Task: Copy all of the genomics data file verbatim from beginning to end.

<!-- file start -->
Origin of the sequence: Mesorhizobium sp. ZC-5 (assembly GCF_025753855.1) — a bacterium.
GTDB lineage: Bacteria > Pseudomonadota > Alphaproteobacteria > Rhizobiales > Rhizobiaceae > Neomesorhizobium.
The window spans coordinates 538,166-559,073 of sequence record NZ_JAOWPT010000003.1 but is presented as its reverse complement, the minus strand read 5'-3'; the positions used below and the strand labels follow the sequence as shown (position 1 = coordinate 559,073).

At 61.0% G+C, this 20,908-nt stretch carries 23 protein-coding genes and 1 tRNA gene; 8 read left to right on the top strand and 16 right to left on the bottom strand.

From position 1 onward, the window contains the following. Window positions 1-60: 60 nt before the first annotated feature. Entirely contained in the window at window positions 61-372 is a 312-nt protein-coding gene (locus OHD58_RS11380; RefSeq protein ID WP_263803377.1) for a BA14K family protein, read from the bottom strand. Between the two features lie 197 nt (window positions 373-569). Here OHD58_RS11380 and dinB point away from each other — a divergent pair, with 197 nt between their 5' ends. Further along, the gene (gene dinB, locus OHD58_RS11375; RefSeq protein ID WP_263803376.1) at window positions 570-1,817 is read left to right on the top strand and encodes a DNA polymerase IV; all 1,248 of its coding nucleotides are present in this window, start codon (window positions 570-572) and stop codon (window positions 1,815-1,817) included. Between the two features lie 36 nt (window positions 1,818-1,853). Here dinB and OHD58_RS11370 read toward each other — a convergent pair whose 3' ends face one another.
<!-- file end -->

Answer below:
Origin of the sequence: Mesorhizobium sp. ZC-5 (assembly GCF_025753855.1) — a bacterium.
GTDB lineage: Bacteria > Pseudomonadota > Alphaproteobacteria > Rhizobiales > Rhizobiaceae > Neomesorhizobium.
The window spans coordinates 538,166-559,073 of sequence record NZ_JAOWPT010000003.1 but is presented as its reverse complement, the minus strand read 5'-3'; the positions used below and the strand labels follow the sequence as shown (position 1 = coordinate 559,073).

At 61.0% G+C, this 20,908-nt stretch carries 23 protein-coding genes and 1 tRNA gene; 8 read left to right on the top strand and 16 right to left on the bottom strand.

From position 1 onward, the window contains the following. Window positions 1-60: 60 nt before the first annotated feature. Entirely contained in the window at window positions 61-372 is a 312-nt protein-coding gene (locus OHD58_RS11380; RefSeq protein ID WP_263803377.1) for a BA14K family protein, read from the bottom strand. Between the two features lie 197 nt (window positions 373-569). Here OHD58_RS11380 and dinB point away from each other — a divergent pair, with 197 nt between their 5' ends. Further along, the gene (gene dinB, locus OHD58_RS11375; RefSeq protein ID WP_263803376.1) at window positions 570-1,817 is read left to right on the top strand and encodes a DNA polymerase IV; all 1,248 of its coding nucleotides are present in this window, start codon (window positions 570-572) and stop codon (window positions 1,815-1,817) included. Between the two features lie 36 nt (window positions 1,818-1,853). Here dinB and OHD58_RS11370 read toward each other — a convergent pair whose 3' ends face one another.